Associate Professor Lily Zubaidah Rahim, from the Department of Government and International Relations at the University of Sydney, is an affiliate of the Sydney Southeast Asia Centre.
Malaysia's thirteenth election, held last Sunday, was fiercely contested and controversial. The 80% voter turnout, the highest in the country's history, is indicative of the public perception of the high stakes.
The PR (Pakatan Rakyat) opposition coalition recognised that if regime change was to occur under a skewed electoral system, it had to win by a sizeable margin. In Malaysia's electoral authoritarian regime, the electoral playing field is anything but level. With the benefit of state resources, gerrymandering and vote-buying, the Barisan Nasional (BN) coalition managed to win a majority of federal parliamentary seats but failed to win the popular vote.
By the narrowest of margins, the BN maintained its control of nine states and managed to wrest control of the state of Kedah from the opposition. However, it failed to recapture the prized state of Selangor, the economic powerhouse of the country. The BN has also failed to win back the coveted two-thirds control of federal parliament.
Prime Minister Najib Razak (pictured) may have extended the BN's 56-year hold on government but he has now led the coalition to its worst electoral performance. His leadership of the UMNO-led BN coalition is now tenuous and is likely to be challenged at the UMNO general assembly later this year.
Much has been made about the role of electoral fraud and other irregularities in facilitating the BN's electoral win. But when the dust settles, the significance of long-standing class and communal divides is likely to stand out. The entrenched gerrymandering, weighted in favour of rural constituencies, meant the PR needed to win over both urban and rural Malay support, collectively making up 60% of the population.
Other than the state of Kelantan, which is the stronghold of the PAS (Parti Islam Malaysia; part of the PR opposition coalition), the generally less educated and socially conservative rural Malays voted strongly in favour of UMNO and the ruling BN. It would appear that the PR's call for good governance, social justice, transparency, rule of law and citizenship rights did not resonate with rural Malays. Moreover, PAS's Islamic agenda may well have been overshadowed by the stronger concern for preserving Malay special rights.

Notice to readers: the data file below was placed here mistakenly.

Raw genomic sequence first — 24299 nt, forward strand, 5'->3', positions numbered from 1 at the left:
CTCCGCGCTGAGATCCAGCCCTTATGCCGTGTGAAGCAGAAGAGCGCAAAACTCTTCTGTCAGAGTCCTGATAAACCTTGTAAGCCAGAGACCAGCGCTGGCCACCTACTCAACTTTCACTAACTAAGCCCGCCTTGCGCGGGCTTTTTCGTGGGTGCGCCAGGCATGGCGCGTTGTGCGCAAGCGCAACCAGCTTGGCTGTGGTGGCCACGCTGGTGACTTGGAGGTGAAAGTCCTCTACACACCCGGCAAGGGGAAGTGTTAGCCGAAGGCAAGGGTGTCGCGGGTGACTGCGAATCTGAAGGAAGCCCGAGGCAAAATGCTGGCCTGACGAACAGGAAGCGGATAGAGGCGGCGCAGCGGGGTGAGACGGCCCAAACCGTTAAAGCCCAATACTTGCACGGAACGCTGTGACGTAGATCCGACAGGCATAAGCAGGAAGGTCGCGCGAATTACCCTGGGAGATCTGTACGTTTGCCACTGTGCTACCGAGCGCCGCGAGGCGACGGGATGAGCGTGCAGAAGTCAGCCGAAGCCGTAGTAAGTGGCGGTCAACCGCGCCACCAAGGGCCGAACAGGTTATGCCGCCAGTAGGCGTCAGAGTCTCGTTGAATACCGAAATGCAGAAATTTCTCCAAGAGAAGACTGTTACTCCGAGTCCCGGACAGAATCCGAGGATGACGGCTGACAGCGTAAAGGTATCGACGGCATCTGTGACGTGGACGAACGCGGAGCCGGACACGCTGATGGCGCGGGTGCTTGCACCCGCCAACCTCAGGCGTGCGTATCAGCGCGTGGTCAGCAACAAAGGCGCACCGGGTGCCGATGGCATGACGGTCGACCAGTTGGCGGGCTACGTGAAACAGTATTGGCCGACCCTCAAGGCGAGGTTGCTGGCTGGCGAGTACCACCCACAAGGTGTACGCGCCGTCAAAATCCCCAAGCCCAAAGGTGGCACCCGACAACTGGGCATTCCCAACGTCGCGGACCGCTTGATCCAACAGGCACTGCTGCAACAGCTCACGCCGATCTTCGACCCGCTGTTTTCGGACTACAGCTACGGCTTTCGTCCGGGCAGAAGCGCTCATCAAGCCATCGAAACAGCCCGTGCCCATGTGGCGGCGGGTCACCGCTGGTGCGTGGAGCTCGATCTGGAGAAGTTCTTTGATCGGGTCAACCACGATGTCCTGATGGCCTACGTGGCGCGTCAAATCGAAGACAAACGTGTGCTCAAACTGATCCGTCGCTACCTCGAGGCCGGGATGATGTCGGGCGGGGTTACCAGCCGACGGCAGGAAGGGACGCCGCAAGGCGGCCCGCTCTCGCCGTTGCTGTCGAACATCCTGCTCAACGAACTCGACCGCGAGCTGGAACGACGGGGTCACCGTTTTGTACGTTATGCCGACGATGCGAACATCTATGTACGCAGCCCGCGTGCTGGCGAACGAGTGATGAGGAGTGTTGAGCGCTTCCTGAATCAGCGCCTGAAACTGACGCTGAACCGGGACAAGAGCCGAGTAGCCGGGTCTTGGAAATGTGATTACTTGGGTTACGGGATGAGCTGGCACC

What did resonate were UMNO's generous financial handouts and promises of ongoing material support during the racially charged election campaign. The Malay community were repeatedly reminded that a PR Government would spell the end of Malay special rights and eventual Chinese political hegemony by way of the Chinese-based DAP's (Democratic Action Party) supposed domination of the PR coalition. These claims were bolstered by the rhetorical stunts of Malay supremacist organisations linked to UMNO. Pedaling these racially charged assertions was none other than former Prime Minister Mahathir Mohamad, who despite his 80-plus years, campaigned energetically on behalf of the BN.
The DAP's strategy of denting UMNO's historic stronghold in the state of Johor and its ability to galvanise the Chinese community solidly against the BN only served to deepen rural Malay insecurities. The DAP's race-based electioneering, whilst claiming to reject race-based politics, not only strongly resembled UMNO communal politicking but also spooked the insecure rural Malay electorate, the very community that needed to be swayed towards the virtues of a non-racial Malaysian identity.
The PR coalition led by Anwar Ibrahim has refused to accept the election result, claiming it was marred by unprecedented electoral fraud: 'My heart is with every Malaysian who does not accept the results'. The country's electoral reform movement Bersih has also withheld recognition of the result claiming that it is examining reports of electoral fraud.
The anger of PR and its supporters at what they believe to be a 'stolen election' will no doubt be displayed at a protest rally to be held in Kuala Lumpur today, and raises questions about Prime Minister Najib Razak's future in Malaysian politics.
Photo by Flickr user World Economic Forum.